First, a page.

It was easy to foresee: within academe, female professors would bear the professional brunt of social distancing during COVID-19, in the form of decreased research productivity.
Now the evidence is starting to emerge. Editors of two journals say that they’re observing unusual, gendered patterns in submissions. In each case, women are losing out.
Editors of a third journal have said that overall submissions by women are up right now, but that solo-authored articles by women are down substantially.
In the most obvious example of the effects of social distancing carving into women's research time, Elizabeth Hannon, deputy editor of the British Journal for the Philosophy of Science, wrote on Twitter that she’d received “negligible” submissions from women within the last month. “Never seen anything like it,” she added***
This doesn’t mean that COVID-19 "hasn’t taken a toll on female authors, though," Dolan and Lawless wrote, as women submitted just eight of the 46 solo-authored papers during this time. That’s 17 percent, compared to 22 percent of solo-authored papers in the larger data set.
"As a percentage change, that’s substantial," the editors said. "Even if women’s overall submission rates are up, they seem to have less time to submit their own work than men do amid the crisis.”
The revelations generated much chatter, including from gender studies scholars and women in all fields who are desperately trying to balance teaching and otherwise working from home with increased caregiving responsibilities. Those responsibilities include all-day minding of children due to school and daycare closures, homeschooling, and the cooking and cleaning associated with having one’s family at home all day, every day. Women are also spending time checking in with friends, relatives and neighbors.***
It’s not that men don’t help with all this, or that they’re not also individually overwhelmed by work and family life. But women already juggled more domestic and affective, or emotional, labor with their actual work prior to the pandemic.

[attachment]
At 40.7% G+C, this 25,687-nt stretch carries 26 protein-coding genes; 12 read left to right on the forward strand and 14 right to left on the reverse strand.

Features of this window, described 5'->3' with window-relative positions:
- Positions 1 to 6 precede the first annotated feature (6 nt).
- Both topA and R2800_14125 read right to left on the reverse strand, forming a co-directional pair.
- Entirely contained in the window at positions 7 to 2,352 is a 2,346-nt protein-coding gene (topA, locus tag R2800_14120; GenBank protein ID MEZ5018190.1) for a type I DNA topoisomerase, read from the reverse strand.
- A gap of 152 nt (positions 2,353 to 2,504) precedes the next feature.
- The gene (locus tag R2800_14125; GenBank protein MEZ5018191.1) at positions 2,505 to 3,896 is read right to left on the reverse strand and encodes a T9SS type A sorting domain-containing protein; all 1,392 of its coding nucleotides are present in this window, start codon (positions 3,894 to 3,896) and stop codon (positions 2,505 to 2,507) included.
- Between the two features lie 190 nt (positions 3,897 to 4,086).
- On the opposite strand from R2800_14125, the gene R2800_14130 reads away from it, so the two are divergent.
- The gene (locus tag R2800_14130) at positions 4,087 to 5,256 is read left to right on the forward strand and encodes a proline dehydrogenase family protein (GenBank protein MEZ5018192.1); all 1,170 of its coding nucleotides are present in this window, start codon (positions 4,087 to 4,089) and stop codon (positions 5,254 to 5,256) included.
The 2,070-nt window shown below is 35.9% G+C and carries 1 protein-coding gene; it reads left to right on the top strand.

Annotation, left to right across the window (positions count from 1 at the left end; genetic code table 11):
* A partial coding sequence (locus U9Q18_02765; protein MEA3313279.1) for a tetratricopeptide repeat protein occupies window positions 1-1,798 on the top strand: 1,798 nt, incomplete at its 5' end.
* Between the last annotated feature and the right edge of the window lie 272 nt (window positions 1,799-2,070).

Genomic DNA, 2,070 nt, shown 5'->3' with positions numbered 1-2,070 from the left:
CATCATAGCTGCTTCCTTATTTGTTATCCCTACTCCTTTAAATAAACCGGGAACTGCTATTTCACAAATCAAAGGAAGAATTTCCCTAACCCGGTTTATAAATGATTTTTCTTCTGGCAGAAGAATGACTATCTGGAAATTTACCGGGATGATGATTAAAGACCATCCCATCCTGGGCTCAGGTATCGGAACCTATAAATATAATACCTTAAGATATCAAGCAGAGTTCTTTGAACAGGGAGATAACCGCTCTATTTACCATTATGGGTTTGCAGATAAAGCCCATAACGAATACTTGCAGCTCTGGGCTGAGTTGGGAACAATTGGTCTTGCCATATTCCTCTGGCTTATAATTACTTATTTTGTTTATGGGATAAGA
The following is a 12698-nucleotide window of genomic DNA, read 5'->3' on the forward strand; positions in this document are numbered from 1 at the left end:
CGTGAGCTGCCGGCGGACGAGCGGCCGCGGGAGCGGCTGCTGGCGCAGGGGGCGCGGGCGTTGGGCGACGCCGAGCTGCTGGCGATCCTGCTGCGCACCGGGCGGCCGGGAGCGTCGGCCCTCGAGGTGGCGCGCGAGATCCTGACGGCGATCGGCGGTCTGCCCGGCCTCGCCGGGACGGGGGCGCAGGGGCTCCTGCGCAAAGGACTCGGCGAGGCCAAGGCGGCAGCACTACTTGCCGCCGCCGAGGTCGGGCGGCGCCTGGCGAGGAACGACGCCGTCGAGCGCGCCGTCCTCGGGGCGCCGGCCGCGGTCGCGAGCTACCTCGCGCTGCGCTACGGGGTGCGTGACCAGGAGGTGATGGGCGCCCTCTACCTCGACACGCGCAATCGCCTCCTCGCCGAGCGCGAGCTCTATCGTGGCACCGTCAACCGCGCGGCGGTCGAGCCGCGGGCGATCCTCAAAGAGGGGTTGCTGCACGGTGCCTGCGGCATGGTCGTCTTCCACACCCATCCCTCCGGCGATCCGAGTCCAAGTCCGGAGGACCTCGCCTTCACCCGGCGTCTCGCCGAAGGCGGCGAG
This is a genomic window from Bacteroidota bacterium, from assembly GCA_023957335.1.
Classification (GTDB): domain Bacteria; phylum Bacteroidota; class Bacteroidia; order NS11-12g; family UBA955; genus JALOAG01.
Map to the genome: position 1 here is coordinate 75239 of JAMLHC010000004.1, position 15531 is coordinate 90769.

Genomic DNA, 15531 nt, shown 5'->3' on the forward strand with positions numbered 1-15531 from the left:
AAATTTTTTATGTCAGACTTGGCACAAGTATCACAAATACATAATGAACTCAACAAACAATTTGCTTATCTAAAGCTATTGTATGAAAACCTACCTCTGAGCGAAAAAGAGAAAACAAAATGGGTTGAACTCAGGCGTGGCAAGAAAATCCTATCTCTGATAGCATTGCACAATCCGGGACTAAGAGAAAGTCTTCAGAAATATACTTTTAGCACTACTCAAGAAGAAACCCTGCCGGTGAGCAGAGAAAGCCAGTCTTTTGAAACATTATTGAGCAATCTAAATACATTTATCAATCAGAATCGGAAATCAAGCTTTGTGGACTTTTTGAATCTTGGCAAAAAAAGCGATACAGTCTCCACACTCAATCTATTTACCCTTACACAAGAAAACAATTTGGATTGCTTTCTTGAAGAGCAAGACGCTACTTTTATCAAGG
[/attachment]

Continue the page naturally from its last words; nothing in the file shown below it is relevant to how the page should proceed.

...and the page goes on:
Female academics, as a group, also struggled more with work-work balance, as well: numerous studies show they take on more service work than men and are less protective of their research time, to their detriment.
The coronavirus has simply exacerbated these inequities by stripping away what supports women had in place to walk this tightrope, including childcare.*** “My husband is working full-time at home, as am I, and what I’m finding is for men, there is more of an expectation that he can be working all the time than there is for me.”***
“Silence and concentration are pivotal for my thinking and teaching,” she wrote. “This means I have less time for writing scientific articles.”
While she and her colleagues know they’re lucky to be employed and healthy at this time, it still feels “as if I am my own subject” in some work-life balance study.
Minello also expressed concern about when the crisis is over, both parents and nonparents “will participate together in open competition for promotion and positions, parents and nonparents alike.”
Just like academic fathers, nonparents don’t have it easy right now -- no one does. But, again, there are well-documented challenges that academic mothers, in particular, face. Those challenges, together, have been dubbed the motherhood penalty. And they’re laid bare right now.